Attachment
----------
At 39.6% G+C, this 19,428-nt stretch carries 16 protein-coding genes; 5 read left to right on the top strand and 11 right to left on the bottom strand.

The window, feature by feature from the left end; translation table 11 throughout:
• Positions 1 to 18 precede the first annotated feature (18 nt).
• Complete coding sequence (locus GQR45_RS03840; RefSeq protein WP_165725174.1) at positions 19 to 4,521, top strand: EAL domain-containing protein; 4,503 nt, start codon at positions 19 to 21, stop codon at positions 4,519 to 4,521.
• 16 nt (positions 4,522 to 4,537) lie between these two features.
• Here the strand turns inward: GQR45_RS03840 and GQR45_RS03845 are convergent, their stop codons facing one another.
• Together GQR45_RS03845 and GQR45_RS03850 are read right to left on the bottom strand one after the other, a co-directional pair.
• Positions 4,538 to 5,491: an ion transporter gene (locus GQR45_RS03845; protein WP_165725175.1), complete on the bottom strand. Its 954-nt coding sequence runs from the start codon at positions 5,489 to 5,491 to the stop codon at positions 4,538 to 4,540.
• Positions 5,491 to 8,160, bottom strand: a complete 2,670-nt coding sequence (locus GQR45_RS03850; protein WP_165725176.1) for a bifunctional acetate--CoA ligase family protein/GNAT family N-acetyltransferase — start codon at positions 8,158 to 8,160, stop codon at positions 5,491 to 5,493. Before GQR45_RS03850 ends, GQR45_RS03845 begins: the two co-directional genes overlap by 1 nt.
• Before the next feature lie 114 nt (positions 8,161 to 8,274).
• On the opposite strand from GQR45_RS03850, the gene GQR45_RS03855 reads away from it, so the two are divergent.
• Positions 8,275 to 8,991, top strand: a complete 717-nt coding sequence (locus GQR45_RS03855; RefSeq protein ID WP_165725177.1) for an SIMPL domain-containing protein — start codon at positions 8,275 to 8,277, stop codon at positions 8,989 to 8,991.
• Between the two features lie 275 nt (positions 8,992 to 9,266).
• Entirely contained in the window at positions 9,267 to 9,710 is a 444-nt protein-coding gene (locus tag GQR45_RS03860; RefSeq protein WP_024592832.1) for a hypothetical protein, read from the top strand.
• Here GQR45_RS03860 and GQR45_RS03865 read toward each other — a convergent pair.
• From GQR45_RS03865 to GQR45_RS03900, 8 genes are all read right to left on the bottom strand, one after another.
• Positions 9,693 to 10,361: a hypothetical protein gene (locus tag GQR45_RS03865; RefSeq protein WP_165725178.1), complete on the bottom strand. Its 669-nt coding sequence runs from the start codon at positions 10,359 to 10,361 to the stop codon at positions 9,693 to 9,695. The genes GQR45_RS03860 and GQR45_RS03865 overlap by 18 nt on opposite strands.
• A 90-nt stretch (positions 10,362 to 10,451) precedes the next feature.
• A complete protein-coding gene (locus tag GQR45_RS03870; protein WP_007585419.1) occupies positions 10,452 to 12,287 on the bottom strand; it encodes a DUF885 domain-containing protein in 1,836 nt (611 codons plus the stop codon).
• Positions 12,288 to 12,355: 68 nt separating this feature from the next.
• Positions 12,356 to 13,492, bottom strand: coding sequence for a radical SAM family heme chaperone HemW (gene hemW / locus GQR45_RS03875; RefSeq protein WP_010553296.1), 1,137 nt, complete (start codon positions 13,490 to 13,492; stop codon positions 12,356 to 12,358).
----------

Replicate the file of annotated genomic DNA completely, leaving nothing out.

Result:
At 39.6% G+C, this 19,428-nt stretch carries 16 protein-coding genes; 5 read left to right on the top strand and 11 right to left on the bottom strand.

The window, feature by feature from the left end; translation table 11 throughout:
• Positions 1 to 18 precede the first annotated feature (18 nt).
• Complete coding sequence (locus GQR45_RS03840; RefSeq protein WP_165725174.1) at positions 19 to 4,521, top strand: EAL domain-containing protein; 4,503 nt, start codon at positions 19 to 21, stop codon at positions 4,519 to 4,521.
• 16 nt (positions 4,522 to 4,537) lie between these two features.
• Here the strand turns inward: GQR45_RS03840 and GQR45_RS03845 are convergent, their stop codons facing one another.
• Together GQR45_RS03845 and GQR45_RS03850 are read right to left on the bottom strand one after the other, a co-directional pair.
• Positions 4,538 to 5,491: an ion transporter gene (locus GQR45_RS03845; protein WP_165725175.1), complete on the bottom strand. Its 954-nt coding sequence runs from the start codon at positions 5,489 to 5,491 to the stop codon at positions 4,538 to 4,540.
• Positions 5,491 to 8,160, bottom strand: a complete 2,670-nt coding sequence (locus GQR45_RS03850; protein WP_165725176.1) for a bifunctional acetate--CoA ligase family protein/GNAT family N-acetyltransferase — start codon at positions 8,158 to 8,160, stop codon at positions 5,491 to 5,493. Before GQR45_RS03850 ends, GQR45_RS03845 begins: the two co-directional genes overlap by 1 nt.
• Before the next feature lie 114 nt (positions 8,161 to 8,274).
• On the opposite strand from GQR45_RS03850, the gene GQR45_RS03855 reads away from it, so the two are divergent.
• Positions 8,275 to 8,991, top strand: a complete 717-nt coding sequence (locus GQR45_RS03855; RefSeq protein ID WP_165725177.1) for an SIMPL domain-containing protein — start codon at positions 8,275 to 8,277, stop codon at positions 8,989 to 8,991.
• Between the two features lie 275 nt (positions 8,992 to 9,266).
• Entirely contained in the window at positions 9,267 to 9,710 is a 444-nt protein-coding gene (locus tag GQR45_RS03860; RefSeq protein WP_024592832.1) for a hypothetical protein, read from the top strand.
• Here GQR45_RS03860 and GQR45_RS03865 read toward each other — a convergent pair.
• From GQR45_RS03865 to GQR45_RS03900, 8 genes are all read right to left on the bottom strand, one after another.
• Positions 9,693 to 10,361: a hypothetical protein gene (locus tag GQR45_RS03865; RefSeq protein WP_165725178.1), complete on the bottom strand. Its 669-nt coding sequence runs from the start codon at positions 10,359 to 10,361 to the stop codon at positions 9,693 to 9,695. The genes GQR45_RS03860 and GQR45_RS03865 overlap by 18 nt on opposite strands.
• A 90-nt stretch (positions 10,362 to 10,451) precedes the next feature.
• A complete protein-coding gene (locus tag GQR45_RS03870; protein WP_007585419.1) occupies positions 10,452 to 12,287 on the bottom strand; it encodes a DUF885 domain-containing protein in 1,836 nt (611 codons plus the stop codon).
• Positions 12,288 to 12,355: 68 nt separating this feature from the next.
• Positions 12,356 to 13,492, bottom strand: coding sequence for a radical SAM family heme chaperone HemW (gene hemW / locus GQR45_RS03875; RefSeq protein WP_010553296.1), 1,137 nt, complete (start codon positions 13,490 to 13,492; stop codon positions 12,356 to 12,358).